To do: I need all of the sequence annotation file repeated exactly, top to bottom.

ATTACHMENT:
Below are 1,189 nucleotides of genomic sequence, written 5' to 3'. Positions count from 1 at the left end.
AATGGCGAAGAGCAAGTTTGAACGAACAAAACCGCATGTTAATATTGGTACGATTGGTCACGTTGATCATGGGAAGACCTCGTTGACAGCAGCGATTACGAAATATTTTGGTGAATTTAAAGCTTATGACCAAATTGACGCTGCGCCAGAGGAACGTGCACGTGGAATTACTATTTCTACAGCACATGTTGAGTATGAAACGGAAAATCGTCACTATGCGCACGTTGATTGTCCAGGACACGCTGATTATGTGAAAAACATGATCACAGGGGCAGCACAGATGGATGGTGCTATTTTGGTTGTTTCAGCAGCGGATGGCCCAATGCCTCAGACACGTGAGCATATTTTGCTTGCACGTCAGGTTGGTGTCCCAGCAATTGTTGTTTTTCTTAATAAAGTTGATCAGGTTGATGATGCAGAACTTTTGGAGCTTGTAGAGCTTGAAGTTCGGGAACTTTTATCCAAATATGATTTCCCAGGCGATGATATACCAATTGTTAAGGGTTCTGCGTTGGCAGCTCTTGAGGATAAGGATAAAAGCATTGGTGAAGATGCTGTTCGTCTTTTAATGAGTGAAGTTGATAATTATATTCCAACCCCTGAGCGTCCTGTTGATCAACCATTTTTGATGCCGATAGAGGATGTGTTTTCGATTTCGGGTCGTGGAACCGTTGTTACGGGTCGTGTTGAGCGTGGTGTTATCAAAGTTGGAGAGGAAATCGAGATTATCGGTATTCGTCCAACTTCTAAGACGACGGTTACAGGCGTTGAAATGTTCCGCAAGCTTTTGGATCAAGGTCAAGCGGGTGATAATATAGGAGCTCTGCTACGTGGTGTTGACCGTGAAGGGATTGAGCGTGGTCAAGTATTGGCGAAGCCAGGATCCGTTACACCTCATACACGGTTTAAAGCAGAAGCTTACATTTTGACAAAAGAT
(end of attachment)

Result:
Below are 1,189 nucleotides of genomic sequence, written 5' to 3'. Positions count from 1 at the left end.
AATGGCGAAGAGCAAGTTTGAACGAACAAAACCGCATGTTAATATTGGTACGATTGGTCACGTTGATCATGGGAAGACCTCGTTGACAGCAGCGATTACGAAATATTTTGGTGAATTTAAAGCTTATGACCAAATTGACGCTGCGCCAGAGGAACGTGCACGTGGAATTACTATTTCTACAGCACATGTTGAGTATGAAACGGAAAATCGTCACTATGCGCACGTTGATTGTCCAGGACACGCTGATTATGTGAAAAACATGATCACAGGGGCAGCACAGATGGATGGTGCTATTTTGGTTGTTTCAGCAGCGGATGGCCCAATGCCTCAGACACGTGAGCATATTTTGCTTGCACGTCAGGTTGGTGTCCCAGCAATTGTTGTTTTTCTTAATAAAGTTGATCAGGTTGATGATGCAGAACTTTTGGAGCTTGTAGAGCTTGAAGTTCGGGAACTTTTATCCAAATATGATTTCCCAGGCGATGATATACCAATTGTTAAGGGTTCTGCGTTGGCAGCTCTTGAGGATAAGGATAAAAGCATTGGTGAAGATGCTGTTCGTCTTTTAATGAGTGAAGTTGATAATTATATTCCAACCCCTGAGCGTCCTGTTGATCAACCATTTTTGATGCCGATAGAGGATGTGTTTTCGATTTCGGGTCGTGGAACCGTTGTTACGGGTCGTGTTGAGCGTGGTGTTATCAAAGTTGGAGAGGAAATCGAGATTATCGGTATTCGTCCAACTTCTAAGACGACGGTTACAGGCGTTGAAATGTTCCGCAAGCTTTTGGATCAAGGTCAAGCGGGTGATAATATAGGAGCTCTGCTACGTGGTGTTGACCGTGAAGGGATTGAGCGTGGTCAAGTATTGGCGAAGCCAGGATCCGTTACACCTCATACACGGTTTAAAGCAGAAGCTTACATTTTGACAAAAGAT